Blockchain could be the answer to helping retailers share data with parties who do not fully trust each other, believes Oracle’s innovation strategy director.
It has been a privilege to present my thoughts on the future of blockchain in retail at Retail Week Tech. and the FT Future of Retail Summit over the past two weeks, alongside a great set of keynote speakers from all the major retailers and brands.
At both events there was a clear theme throughout: digital transformation, digital revolution and digital everything is crucial to the future of retail.
Technology is clearly the key differentiator for all retailers now and in the future. Over the past few months there have been some mega mergers, partnerships and non-partnerships announced – many of these with technology-led retailers:
- Amazon entered the US and UK grocery markets when it purchased Whole Foods
- Amazon bought a stake in Indian grocery chain More, which has 540 stores
- Kroger and Casino announced a joint venture with online retailer Ocado
- Tesco acquired wholesaler Booker
- Asda is on course to merge with Sainsbury’s in the UK, with global giant Walmart holding a significant shareholding in the new group
- Tesco has sealed a strategic alliance with Carrefour for its buying and sourcing
One area I believe is a major challenge for these new relationships is trust – retailers have historically lacked trust in each other, which has led to a lack of data sharing and partnerships.
Blockchain technology can help retailers to develop trust in a trustless world. One of the main benefits of blockchain technology is to help share data with parties who do not fully trust each other.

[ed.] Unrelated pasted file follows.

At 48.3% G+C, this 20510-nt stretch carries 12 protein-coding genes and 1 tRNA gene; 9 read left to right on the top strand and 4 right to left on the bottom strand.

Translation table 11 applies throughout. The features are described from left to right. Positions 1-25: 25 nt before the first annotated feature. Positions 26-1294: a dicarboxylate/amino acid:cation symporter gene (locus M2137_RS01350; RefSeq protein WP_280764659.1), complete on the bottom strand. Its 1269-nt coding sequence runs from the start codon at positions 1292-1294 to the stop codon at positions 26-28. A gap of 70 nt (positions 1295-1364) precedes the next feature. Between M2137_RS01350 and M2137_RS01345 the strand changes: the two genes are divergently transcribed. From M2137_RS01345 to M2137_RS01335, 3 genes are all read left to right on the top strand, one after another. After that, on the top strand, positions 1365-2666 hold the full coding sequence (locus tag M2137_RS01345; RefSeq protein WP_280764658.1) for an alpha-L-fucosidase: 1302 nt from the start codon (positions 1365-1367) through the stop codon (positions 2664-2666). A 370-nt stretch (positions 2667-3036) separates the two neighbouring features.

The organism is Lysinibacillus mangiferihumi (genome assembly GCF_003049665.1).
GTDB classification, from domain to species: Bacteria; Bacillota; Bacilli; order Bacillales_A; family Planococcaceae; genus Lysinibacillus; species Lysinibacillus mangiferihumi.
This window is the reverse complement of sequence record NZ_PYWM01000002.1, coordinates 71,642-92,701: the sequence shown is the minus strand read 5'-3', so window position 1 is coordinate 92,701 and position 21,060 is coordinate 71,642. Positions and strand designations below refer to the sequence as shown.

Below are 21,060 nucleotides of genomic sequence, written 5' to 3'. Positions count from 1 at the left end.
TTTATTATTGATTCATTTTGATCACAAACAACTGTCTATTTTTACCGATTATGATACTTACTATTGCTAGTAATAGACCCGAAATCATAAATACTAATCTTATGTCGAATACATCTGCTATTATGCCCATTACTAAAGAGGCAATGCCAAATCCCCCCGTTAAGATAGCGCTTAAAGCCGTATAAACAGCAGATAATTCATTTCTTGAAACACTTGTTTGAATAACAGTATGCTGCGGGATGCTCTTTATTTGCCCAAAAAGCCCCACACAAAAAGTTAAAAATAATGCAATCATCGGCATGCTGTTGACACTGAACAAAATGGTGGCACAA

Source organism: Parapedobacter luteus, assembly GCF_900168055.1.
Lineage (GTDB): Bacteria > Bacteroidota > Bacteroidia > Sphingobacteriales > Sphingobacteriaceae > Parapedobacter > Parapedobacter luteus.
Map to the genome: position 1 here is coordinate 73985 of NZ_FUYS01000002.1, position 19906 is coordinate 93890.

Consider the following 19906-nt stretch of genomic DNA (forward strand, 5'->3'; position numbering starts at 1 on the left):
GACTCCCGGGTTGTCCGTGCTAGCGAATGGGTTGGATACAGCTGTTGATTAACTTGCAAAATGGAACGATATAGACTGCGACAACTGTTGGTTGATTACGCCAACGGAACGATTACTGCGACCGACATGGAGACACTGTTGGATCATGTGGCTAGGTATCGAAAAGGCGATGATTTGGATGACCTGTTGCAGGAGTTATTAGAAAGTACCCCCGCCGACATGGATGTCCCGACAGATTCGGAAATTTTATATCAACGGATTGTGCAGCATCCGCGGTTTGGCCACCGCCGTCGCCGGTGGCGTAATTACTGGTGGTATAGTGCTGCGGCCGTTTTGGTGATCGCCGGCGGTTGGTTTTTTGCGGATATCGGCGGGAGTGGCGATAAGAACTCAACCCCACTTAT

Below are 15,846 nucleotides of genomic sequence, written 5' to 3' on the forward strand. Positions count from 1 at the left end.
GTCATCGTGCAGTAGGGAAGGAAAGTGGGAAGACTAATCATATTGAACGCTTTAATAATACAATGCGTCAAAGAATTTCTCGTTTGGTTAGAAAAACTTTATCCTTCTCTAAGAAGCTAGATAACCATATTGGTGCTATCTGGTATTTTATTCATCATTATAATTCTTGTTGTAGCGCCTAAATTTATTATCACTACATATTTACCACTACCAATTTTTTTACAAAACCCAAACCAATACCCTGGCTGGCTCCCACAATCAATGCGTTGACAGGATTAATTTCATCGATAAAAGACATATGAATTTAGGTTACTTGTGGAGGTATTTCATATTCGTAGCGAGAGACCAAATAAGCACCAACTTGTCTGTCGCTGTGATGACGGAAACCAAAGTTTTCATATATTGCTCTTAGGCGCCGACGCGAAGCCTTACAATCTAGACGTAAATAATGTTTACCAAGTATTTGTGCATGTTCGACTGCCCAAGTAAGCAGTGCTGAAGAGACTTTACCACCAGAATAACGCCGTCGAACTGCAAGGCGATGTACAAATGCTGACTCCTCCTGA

The basic premise of an enterprise blockchain is to share agreed data with agreed parties in a secure and transparent way.
The data to be shared is agreed via consensus by all parties and then uploaded to the blockchain where all parties can see it in near real time.
“The basic premise of an enterprise blockchain is to share agreed data with agreed parties in a secure and transparent way”
Let’s look at the Carrefour–Tesco strategic alliance. Tesco and Carrefour have set up a new team to look at the way they can buy centrally but retain confidentiality.
The team should look to use blockchain technology as its joint database, entering data from both existing retailer systems on to the blockchain where all parties will have access to the same data.
Changes, analysis and decisions can then be made using the blockchain data, and the actions can be entered into the blockchain either automatically via smart contracts or manually.
All parties, including suppliers if needed, can then see this information in real time and, using the consensus agreements, take the actions necessary for the benefit of both retailers.
Blockchain, artificial intelligence (AI), the internet of things (IoT) and other emerging technologies are crucial to retail success – have a look at our blog for more information.